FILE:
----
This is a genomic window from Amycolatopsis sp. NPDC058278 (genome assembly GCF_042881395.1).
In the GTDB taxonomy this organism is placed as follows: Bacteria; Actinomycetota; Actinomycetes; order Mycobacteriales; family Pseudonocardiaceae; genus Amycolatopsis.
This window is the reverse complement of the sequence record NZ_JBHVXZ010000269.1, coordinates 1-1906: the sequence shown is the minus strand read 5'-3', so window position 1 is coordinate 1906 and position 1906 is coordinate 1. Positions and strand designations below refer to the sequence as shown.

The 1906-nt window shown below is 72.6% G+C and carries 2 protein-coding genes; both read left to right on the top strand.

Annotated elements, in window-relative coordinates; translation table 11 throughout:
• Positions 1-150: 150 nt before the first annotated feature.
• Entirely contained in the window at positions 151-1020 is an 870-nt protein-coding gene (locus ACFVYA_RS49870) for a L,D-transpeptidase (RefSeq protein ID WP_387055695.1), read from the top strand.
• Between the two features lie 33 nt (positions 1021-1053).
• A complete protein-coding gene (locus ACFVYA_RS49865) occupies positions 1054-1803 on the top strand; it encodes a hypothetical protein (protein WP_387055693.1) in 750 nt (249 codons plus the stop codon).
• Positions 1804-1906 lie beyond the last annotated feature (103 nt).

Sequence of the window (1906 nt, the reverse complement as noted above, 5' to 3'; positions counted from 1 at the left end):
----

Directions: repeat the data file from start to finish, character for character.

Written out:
This is a genomic window from Amycolatopsis sp. NPDC058278 (genome assembly GCF_042881395.1).
In the GTDB taxonomy this organism is placed as follows: Bacteria; Actinomycetota; Actinomycetes; order Mycobacteriales; family Pseudonocardiaceae; genus Amycolatopsis.
This window is the reverse complement of the sequence record NZ_JBHVXZ010000269.1, coordinates 1-1906: the sequence shown is the minus strand read 5'-3', so window position 1 is coordinate 1906 and position 1906 is coordinate 1. Positions and strand designations below refer to the sequence as shown.

The 1906-nt window shown below is 72.6% G+C and carries 2 protein-coding genes; both read left to right on the top strand.

Annotated elements, in window-relative coordinates; translation table 11 throughout:
• Positions 1-150: 150 nt before the first annotated feature.
• Entirely contained in the window at positions 151-1020 is an 870-nt protein-coding gene (locus ACFVYA_RS49870) for a L,D-transpeptidase (RefSeq protein ID WP_387055695.1), read from the top strand.
• Between the two features lie 33 nt (positions 1021-1053).
• A complete protein-coding gene (locus ACFVYA_RS49865) occupies positions 1054-1803 on the top strand; it encodes a hypothetical protein (protein WP_387055693.1) in 750 nt (249 codons plus the stop codon).
• Positions 1804-1906 lie beyond the last annotated feature (103 nt).

Sequence of the window (1906 nt, the reverse complement as noted above, 5' to 3'; positions counted from 1 at the left end):